Question 3: How will inequalities in the burden of disease develop in the future?

  1. For women the leading cause of disease burden will shift from stroke in 2015 to dementia in 2040; for men the leading cause of disease burden was and will be coronary heart diseases.

Question 4: How will inequalities in lifestyle develop in the future?

  1. The percentage of people who are overweight will increase by 2040 in all socio-economic groups.
  2. The percentage of people who are obese will increase at a faster rate among people of low socio-economic status than among people of high socio-economic status.
  3. The percentage of people who smoke occasionally will decrease in all socio-economic groups, but in 2040 this percentage will be three times as large among people of low socio-economic status compared with people of high socio-economic status.

Question 5: How will regional inequalities in health and the determinants of health develop in the future?

  1. In 2040, life expectancy will still be at its lowest in several major cities and areas with a shrinking population.
  2. Air quality will improve in the future; local differences will remain.

What are the trends in inequalities in life expectancy??

The higher the household income, the higher life expectancy at birth. During the period 2011-2014, life expectancy of people in the highest income group was around 84 years. Among the group with the lowest income this was around 77 years, a difference of 7 years. This is true for both men and women, although women in all income groups have a slightly higher life expectancy at birth than men (not shown in figure). In all income groups life expectancy increased between 2004 and 2014. The absolute differences in life expectancy between income groups remained virtually the same during this period. Another commonly used indicator for socio-economic health inequalities is educational level. During the period 2011-2014 the difference in life expectancy between low-educated and high-educated people was over six years (not shown in graph).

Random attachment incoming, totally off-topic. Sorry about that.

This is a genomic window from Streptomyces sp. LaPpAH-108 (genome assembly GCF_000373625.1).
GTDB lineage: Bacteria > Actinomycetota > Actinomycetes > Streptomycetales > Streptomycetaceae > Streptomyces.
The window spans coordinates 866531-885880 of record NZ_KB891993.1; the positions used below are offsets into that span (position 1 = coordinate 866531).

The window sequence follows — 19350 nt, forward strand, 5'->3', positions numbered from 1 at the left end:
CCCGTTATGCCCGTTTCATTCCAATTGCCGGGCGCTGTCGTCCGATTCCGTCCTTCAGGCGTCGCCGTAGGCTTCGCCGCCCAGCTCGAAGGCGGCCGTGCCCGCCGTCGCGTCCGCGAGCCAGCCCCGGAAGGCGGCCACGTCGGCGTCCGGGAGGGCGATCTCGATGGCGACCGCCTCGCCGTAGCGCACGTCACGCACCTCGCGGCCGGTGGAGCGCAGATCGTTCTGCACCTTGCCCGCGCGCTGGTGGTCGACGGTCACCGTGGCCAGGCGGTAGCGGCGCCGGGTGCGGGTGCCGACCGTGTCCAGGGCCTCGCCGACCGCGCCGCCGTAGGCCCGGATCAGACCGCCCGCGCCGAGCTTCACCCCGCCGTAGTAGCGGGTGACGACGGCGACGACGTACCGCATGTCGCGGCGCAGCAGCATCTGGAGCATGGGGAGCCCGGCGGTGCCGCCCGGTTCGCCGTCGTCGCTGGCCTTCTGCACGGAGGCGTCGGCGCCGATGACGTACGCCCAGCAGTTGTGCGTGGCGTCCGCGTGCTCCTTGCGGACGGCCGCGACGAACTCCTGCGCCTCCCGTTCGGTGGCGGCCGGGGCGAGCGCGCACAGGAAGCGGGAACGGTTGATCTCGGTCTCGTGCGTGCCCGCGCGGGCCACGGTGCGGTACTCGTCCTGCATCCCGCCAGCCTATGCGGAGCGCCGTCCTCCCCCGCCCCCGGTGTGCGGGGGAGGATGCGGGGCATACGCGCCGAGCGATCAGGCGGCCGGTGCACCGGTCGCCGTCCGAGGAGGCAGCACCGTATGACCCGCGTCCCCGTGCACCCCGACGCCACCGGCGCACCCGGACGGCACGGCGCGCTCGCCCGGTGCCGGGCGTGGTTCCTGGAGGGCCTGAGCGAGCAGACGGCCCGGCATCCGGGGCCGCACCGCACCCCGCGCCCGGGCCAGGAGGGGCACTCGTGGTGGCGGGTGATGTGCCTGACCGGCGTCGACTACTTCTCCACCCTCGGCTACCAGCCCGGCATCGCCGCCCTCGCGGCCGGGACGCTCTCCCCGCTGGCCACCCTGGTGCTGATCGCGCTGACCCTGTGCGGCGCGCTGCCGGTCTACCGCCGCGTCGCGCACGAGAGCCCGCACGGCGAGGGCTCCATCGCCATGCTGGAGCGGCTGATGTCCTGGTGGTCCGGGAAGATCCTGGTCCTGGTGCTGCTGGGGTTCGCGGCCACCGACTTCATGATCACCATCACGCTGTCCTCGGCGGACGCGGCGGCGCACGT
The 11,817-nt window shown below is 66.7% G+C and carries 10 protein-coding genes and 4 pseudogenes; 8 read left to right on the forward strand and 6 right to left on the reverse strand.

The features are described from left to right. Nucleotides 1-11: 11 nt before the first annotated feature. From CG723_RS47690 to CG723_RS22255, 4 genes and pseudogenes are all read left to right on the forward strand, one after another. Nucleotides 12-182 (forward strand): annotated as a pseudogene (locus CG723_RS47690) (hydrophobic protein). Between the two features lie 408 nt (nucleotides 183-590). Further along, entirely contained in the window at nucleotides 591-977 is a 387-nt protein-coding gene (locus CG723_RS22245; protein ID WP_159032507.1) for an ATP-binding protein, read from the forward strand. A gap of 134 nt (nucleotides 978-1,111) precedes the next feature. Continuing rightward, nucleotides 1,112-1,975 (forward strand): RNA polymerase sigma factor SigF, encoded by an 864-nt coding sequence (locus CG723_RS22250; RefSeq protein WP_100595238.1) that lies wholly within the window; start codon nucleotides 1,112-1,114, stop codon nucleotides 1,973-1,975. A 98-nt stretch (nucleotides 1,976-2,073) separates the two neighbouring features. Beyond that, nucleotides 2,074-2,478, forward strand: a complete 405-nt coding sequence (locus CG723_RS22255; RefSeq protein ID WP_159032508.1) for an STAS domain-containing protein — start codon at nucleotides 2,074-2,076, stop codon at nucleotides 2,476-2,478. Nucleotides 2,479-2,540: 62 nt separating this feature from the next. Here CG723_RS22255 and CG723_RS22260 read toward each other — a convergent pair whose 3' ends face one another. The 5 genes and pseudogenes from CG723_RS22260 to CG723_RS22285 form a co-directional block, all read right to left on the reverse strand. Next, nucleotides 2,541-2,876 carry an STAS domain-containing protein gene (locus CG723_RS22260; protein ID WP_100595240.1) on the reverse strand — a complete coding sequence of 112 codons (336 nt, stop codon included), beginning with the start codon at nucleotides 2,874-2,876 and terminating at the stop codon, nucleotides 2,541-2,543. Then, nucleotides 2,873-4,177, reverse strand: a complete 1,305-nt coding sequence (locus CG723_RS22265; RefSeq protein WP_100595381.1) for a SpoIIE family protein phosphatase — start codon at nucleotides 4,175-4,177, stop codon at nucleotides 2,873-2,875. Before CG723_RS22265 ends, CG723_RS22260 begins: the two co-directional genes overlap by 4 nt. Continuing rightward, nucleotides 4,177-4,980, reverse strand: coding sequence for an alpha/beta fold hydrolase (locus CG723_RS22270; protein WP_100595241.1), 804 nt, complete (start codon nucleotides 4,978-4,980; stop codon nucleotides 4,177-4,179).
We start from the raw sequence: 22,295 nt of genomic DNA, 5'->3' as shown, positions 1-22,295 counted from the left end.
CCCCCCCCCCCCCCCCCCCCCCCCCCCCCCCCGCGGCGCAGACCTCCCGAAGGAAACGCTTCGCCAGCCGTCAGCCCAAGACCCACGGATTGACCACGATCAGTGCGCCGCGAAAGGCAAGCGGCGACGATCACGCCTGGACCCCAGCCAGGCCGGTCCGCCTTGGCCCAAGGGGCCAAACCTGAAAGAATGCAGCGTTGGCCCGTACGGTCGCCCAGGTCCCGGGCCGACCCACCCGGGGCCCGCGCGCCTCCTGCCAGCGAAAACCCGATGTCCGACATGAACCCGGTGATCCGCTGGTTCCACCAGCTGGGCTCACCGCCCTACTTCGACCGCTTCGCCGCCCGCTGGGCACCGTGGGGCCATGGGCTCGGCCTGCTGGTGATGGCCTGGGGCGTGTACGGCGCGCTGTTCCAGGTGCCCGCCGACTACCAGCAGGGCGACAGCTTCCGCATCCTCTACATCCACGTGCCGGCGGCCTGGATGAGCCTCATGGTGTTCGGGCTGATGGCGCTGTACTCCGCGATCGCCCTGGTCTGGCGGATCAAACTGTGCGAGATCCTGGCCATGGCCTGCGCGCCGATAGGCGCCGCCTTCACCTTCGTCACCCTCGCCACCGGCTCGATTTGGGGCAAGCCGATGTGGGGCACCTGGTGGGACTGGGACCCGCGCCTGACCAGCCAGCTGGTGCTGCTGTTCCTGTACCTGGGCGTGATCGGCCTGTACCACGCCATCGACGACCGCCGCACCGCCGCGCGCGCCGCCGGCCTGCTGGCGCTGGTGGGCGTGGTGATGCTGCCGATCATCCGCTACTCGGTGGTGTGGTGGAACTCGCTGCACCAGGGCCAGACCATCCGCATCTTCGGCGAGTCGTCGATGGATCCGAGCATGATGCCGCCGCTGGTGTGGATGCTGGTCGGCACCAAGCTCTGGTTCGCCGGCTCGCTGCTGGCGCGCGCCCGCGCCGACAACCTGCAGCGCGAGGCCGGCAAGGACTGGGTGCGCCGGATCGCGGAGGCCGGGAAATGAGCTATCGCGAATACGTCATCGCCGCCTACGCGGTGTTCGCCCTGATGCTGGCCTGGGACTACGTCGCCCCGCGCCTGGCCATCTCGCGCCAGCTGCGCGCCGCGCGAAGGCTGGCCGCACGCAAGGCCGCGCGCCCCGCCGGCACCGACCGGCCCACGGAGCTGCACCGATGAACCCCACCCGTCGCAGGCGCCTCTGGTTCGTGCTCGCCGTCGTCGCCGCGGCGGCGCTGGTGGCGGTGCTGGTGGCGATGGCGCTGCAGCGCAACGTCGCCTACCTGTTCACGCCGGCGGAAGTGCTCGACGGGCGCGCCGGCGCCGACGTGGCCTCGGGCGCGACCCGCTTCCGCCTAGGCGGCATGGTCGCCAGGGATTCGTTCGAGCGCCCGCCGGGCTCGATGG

It is not certain how the increase in life expectancy will develop in the future for different socio-economic groups. The educational level of the Dutch population is expected to increase over the next few decades. As a consequence the composition of the group of low-educated people will change, which may possibly result in a concentration of risk factors for poorer health in this group. Yet, the increase in educational level could also result in the group of better educated people becoming more heterogeneous as regards the risk factors for health. It is uncertain what the consequences of this will be for differences in life expectancy between low-educated and high-educated people.